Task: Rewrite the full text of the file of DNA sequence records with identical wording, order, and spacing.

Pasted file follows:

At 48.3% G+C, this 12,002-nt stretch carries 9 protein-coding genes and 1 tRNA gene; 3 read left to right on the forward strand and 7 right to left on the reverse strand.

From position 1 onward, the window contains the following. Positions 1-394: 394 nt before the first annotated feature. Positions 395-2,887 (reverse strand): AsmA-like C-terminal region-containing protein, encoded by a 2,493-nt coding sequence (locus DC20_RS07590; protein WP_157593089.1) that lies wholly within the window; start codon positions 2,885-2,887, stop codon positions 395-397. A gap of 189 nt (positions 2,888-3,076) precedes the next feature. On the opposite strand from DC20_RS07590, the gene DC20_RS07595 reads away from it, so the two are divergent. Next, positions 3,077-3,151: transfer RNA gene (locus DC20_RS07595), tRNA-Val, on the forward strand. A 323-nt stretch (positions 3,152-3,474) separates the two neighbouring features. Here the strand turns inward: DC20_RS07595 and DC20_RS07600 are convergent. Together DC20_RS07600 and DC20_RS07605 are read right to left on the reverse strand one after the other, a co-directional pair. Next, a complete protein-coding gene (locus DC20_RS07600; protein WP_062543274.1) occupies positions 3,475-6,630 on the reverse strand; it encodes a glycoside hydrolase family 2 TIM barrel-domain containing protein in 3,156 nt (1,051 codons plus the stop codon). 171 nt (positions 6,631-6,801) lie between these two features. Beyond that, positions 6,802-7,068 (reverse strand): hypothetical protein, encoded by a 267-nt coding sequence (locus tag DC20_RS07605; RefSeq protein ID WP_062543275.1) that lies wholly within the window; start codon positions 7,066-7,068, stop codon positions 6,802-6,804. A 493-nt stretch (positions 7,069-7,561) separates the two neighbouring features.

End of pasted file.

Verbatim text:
At 48.3% G+C, this 12,002-nt stretch carries 9 protein-coding genes and 1 tRNA gene; 3 read left to right on the forward strand and 7 right to left on the reverse strand.

From position 1 onward, the window contains the following. Positions 1-394: 394 nt before the first annotated feature. Positions 395-2,887 (reverse strand): AsmA-like C-terminal region-containing protein, encoded by a 2,493-nt coding sequence (locus DC20_RS07590; protein WP_157593089.1) that lies wholly within the window; start codon positions 2,885-2,887, stop codon positions 395-397. A gap of 189 nt (positions 2,888-3,076) precedes the next feature. On the opposite strand from DC20_RS07590, the gene DC20_RS07595 reads away from it, so the two are divergent. Next, positions 3,077-3,151: transfer RNA gene (locus DC20_RS07595), tRNA-Val, on the forward strand. A 323-nt stretch (positions 3,152-3,474) separates the two neighbouring features. Here the strand turns inward: DC20_RS07595 and DC20_RS07600 are convergent. Together DC20_RS07600 and DC20_RS07605 are read right to left on the reverse strand one after the other, a co-directional pair. Next, a complete protein-coding gene (locus DC20_RS07600; protein WP_062543274.1) occupies positions 3,475-6,630 on the reverse strand; it encodes a glycoside hydrolase family 2 TIM barrel-domain containing protein in 3,156 nt (1,051 codons plus the stop codon). 171 nt (positions 6,631-6,801) lie between these two features. Beyond that, positions 6,802-7,068 (reverse strand): hypothetical protein, encoded by a 267-nt coding sequence (locus tag DC20_RS07605; RefSeq protein ID WP_062543275.1) that lies wholly within the window; start codon positions 7,066-7,068, stop codon positions 6,802-6,804. A 493-nt stretch (positions 7,069-7,561) separates the two neighbouring features.